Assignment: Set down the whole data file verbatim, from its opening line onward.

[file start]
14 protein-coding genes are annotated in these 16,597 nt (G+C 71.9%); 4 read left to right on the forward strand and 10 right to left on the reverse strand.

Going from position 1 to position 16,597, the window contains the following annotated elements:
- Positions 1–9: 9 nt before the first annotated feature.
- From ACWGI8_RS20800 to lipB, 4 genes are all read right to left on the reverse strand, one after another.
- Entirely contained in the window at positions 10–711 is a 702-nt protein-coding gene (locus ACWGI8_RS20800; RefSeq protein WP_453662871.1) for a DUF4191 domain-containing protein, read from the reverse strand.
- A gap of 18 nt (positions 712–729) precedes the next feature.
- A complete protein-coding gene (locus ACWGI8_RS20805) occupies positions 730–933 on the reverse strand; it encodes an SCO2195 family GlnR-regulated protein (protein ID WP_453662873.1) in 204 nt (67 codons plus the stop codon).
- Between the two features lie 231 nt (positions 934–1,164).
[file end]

14 protein-coding genes are annotated in these 16,597 nt (G+C 71.9%); 4 read left to right on the forward strand and 10 right to left on the reverse strand.

Going from position 1 to position 16,597, the window contains the following annotated elements:
- Positions 1–9: 9 nt before the first annotated feature.
- From ACWGI8_RS20800 to lipB, 4 genes are all read right to left on the reverse strand, one after another.
- Entirely contained in the window at positions 10–711 is a 702-nt protein-coding gene (locus ACWGI8_RS20800; RefSeq protein WP_453662871.1) for a DUF4191 domain-containing protein, read from the reverse strand.
- A gap of 18 nt (positions 712–729) precedes the next feature.
- A complete protein-coding gene (locus ACWGI8_RS20805) occupies positions 730–933 on the reverse strand; it encodes an SCO2195 family GlnR-regulated protein (protein ID WP_453662873.1) in 204 nt (67 codons plus the stop codon).
- Between the two features lie 231 nt (positions 934–1,164).